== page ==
Englewood to iBake pot club: Go Ahead and Sue Us, Because We Think We'll Win

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Earlier this month, we reported that Englewood had voted to prohibit marijuana clubs in the wake of controversy over iBake, a pot-consumption business with storefronts in the community and Adams County, where officials announced that they were looking at ways to shut down the one there after three years of operation and no reported problems.

Despite the Englewood ban, iBake's co-owner, Thurlow Weed, expressed his hope that his venue in the community would be grandfathered in by the city council. But a memo authored by acting city attorney Dugan Comer in advance of a city council study session that's scheduled for tonight outlines the rationale Englewood can use to shutter iBake permanently, and suggests that any lawsuits over the action would be unsuccessful.

In our earlier item, we noted that officials were sure to be annoyed by the description iBake Englewood used in its new business application, submitted prior to its 2015 opening. The application says the store would specialize in selling "hats, shirts, photographs, cigarettes, pipes, other forms of tobacco (i.e. chewing, e-cigs, etc.)."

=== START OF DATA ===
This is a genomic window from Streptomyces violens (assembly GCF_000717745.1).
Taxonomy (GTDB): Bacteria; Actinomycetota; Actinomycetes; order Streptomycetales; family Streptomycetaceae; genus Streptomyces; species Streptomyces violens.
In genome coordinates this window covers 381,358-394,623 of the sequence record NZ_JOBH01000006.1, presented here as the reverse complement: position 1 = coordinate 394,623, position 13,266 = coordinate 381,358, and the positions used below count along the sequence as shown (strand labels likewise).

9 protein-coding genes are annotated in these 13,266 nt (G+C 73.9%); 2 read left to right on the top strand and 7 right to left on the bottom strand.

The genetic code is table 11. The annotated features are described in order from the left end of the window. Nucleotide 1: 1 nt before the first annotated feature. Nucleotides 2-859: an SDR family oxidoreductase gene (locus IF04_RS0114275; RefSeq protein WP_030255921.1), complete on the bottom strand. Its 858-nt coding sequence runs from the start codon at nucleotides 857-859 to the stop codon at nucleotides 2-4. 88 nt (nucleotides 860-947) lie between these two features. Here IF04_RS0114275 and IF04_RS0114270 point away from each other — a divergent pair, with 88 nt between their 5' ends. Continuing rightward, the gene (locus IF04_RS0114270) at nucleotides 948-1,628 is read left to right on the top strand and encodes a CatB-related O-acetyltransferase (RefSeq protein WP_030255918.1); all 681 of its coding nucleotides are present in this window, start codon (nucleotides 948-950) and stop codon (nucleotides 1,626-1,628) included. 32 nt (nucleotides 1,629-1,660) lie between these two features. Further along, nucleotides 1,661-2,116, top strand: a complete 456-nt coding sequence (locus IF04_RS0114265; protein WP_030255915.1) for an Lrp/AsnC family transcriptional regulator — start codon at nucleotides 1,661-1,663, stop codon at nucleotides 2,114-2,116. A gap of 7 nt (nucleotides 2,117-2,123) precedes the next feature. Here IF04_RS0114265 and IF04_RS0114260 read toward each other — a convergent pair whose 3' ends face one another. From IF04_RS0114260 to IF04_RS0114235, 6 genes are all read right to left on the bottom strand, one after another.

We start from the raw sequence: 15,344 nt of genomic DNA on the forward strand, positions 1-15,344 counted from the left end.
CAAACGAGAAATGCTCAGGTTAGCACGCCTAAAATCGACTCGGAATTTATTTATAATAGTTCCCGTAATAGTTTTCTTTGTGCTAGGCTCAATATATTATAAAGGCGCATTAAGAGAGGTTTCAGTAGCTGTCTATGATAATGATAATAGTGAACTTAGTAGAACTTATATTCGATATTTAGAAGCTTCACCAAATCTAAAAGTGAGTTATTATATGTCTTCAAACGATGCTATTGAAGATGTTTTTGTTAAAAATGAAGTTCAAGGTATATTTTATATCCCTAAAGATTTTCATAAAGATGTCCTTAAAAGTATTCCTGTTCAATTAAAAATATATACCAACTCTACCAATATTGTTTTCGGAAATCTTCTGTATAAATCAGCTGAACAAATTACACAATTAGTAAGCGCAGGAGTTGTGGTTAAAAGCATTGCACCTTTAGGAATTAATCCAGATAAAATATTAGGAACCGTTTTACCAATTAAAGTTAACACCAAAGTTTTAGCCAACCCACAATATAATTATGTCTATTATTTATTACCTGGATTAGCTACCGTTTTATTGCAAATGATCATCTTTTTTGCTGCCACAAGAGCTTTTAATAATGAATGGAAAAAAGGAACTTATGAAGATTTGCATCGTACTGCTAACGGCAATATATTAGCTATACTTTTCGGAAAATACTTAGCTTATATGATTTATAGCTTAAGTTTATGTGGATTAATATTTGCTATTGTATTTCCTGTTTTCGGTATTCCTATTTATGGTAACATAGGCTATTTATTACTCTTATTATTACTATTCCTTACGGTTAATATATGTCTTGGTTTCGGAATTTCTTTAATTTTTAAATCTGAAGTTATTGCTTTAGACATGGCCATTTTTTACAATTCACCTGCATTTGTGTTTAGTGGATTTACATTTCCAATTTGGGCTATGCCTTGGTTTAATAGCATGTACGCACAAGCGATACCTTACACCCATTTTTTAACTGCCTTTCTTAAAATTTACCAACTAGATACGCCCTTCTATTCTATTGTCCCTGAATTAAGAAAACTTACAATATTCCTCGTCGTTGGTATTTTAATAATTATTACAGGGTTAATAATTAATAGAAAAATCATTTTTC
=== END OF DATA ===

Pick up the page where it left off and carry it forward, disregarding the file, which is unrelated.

"We're kind of like a Costco membership pipe-and-tobacco shop," Weed told us during a previous interview.

This explanation doesn't appear to have impressed Comer, who did not reply to an interview request from Westword. After highlighting the "hats, shirts" section of the business application, he writes: "Nowhere on the license does it indicate that they were operating as a social club, or as a social club for the consumption of marijuana by the general public. In fact, when asked if they offered any other type of services, the answer was no or not applicable."

The memo goes on to point out that when Englewood moves to take action against a licensed business, it must follow revocation procedures that include a provisional order to comply and an opportunity for the owner to request a hearing and appeal to the city manager if the decision goes against him or her.

Litigation could also follow.

In the memo, however, Comer shares his belief that the city would be in a very strong position to win, citing Denver's thus-far-successful efforts to defend its anti-pot-club stance as an example — and even if iBake prevailed, the worst that could happen would be the reinstatement of iBake's operating license.

"Despite the claim that they are only open to their members," Comer allows, "these clubs, including iBake, have advertised their establishments via social and print media, to the general public and holding themselves out as a safe place to smoke marijuana with others, which in turn violated Amendment 64's prohibition on public consumption, and again bolsters the fact that these establishments are not truly an exclusive membership club and therefore exempt from the prohibition of public consumption."

Against this backdrop, Denver NORML is continuing to collect signatures for a ballot measure to allow pot clubs in Denver.

The Englewood City Council study session gets under way at 6 p.m. at 1000 Englewood Parkway's community room. For more details, click here.

Read the memo below.

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